Seemingly every day, science finds more evidence to prove that what we THINK is critical to how we FEEL, physically as well as emotionally. To a great degree, our thoughts can, and do, regulate our health. While intelligence is distributed throughout the entire body, the brain is the central processing location, the “Grand Central Station ” of the network of nerve impulses. We teach this to our patients when describing the benefits of chiropractic, acupuncture, or other neurologically based health care.
John H. Byrne, Ph.D., professor and chairman of the Department of Neurobiology and Anatomy at the University of Texas Health Science Center (UTHealth) at Houston Medical School, studies the neuronal and molecular mechanisms underlying learning and memory. Here are three tips he offers for maintaining and improving brain health. Giving this list to your patients will be one more way you can help them live longer, healthier lives.
“Everyone knows that exercise is good for the heart, but what they may not know is that exercise also appears to be good for the brain,” said Dr. Byrne, the June and Virgil Waggoner Chair. “There is a lot of recent evidence demonstrating that exercise itself promotes neurogenesis — the generation of new nerve cells in the brain. It had long been believed that once you lose nerve cells, they are gone for good and the brain cannot regenerate them, but exercise appears to inspire the brain’s ability to generate nerve cells.”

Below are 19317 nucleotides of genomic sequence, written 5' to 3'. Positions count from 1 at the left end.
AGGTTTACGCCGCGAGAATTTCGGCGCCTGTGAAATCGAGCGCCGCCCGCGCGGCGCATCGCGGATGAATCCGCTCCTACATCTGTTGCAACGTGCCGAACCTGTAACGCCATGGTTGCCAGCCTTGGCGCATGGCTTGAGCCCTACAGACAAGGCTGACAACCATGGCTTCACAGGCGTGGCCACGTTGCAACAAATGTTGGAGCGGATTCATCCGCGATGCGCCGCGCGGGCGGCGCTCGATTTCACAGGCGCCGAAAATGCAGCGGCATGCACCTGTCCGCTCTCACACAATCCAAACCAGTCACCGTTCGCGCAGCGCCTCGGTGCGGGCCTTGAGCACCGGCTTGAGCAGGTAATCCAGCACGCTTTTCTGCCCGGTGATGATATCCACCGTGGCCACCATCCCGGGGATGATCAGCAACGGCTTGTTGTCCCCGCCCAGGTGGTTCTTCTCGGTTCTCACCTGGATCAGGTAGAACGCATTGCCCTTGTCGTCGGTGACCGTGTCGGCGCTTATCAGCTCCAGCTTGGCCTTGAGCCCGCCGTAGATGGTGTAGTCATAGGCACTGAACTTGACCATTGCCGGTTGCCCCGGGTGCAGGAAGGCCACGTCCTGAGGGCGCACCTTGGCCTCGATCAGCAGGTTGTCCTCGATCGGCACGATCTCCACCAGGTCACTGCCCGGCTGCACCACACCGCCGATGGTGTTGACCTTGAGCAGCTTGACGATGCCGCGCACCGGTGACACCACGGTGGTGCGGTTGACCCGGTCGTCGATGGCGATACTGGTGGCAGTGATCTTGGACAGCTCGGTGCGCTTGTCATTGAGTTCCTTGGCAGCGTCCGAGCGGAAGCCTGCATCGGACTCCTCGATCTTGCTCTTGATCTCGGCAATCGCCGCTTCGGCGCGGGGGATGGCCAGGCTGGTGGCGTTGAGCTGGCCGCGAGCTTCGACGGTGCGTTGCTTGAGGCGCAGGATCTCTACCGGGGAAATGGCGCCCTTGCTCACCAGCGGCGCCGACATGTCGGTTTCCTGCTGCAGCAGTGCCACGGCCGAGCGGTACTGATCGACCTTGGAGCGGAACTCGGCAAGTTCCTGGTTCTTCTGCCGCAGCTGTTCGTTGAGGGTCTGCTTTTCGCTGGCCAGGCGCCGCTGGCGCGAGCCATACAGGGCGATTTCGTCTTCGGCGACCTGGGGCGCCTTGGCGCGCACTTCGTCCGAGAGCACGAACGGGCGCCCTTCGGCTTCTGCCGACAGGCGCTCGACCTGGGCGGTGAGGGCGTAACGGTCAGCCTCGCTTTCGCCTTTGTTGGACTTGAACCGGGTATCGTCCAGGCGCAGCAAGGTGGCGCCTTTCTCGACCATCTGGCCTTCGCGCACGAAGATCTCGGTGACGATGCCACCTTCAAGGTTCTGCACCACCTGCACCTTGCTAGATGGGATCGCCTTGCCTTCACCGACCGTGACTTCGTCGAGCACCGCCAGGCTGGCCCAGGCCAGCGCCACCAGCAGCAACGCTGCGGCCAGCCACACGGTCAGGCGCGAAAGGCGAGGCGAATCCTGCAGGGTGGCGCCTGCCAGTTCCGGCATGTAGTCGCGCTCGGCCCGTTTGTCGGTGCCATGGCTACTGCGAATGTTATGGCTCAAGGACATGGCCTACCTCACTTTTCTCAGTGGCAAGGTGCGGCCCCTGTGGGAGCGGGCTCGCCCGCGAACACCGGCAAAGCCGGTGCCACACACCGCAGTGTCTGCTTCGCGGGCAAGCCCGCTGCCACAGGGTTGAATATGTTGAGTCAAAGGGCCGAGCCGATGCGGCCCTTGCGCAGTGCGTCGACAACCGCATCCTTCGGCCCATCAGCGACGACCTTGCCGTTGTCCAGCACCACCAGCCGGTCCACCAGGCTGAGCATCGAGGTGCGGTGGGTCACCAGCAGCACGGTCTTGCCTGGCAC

“There are certain ‘brain foods’ that seem to have a benefit on the brain,” Byrne said. “New research shows that Omega-3 fatty acids, such as those found in salmon and other fish, may build the brain’s gray matter. Foods and beverages that are rich in antioxidants may also help keep the brain sharp. For brain food, consider a glass of red wine, some salmon, blueberries, a little bit of chocolate or a cup of green tea. Foods, indeed, can play a role in brain health, but remember, everything in moderation. Research shows that those who are obese have a higher incidence of Alzheimer’s disease and other diseases that affect the brain. Staying slim appears to promote brain health, so exercise, watch your calories and eat the right types of food.”
Naturally, there are some “qualifications” to that advice. Taking the cue from Byrne’s counsel “everything in moderation,” a glass of red wine is good… a bottle isn’t. Dark or raw chocolate is good… milk chocolate isn’t. Salmon and selected other fish in small quantities is good… mercury-laden species or fried fish isn’t.
3) Brain activity
“You’ve heard the saying,’Use it or lose it.’ It’s true,” Byrne said. Those who are intellectually active have a lower incidence of Alzheimer’s. You must exercise your brain cells just as you exercise your muscles, so read a book or do a crossword puzzle. Those types of activities can protect your brain. There is also evidence that social activities help to promote brain health. Interacting with others stimulates the brain.”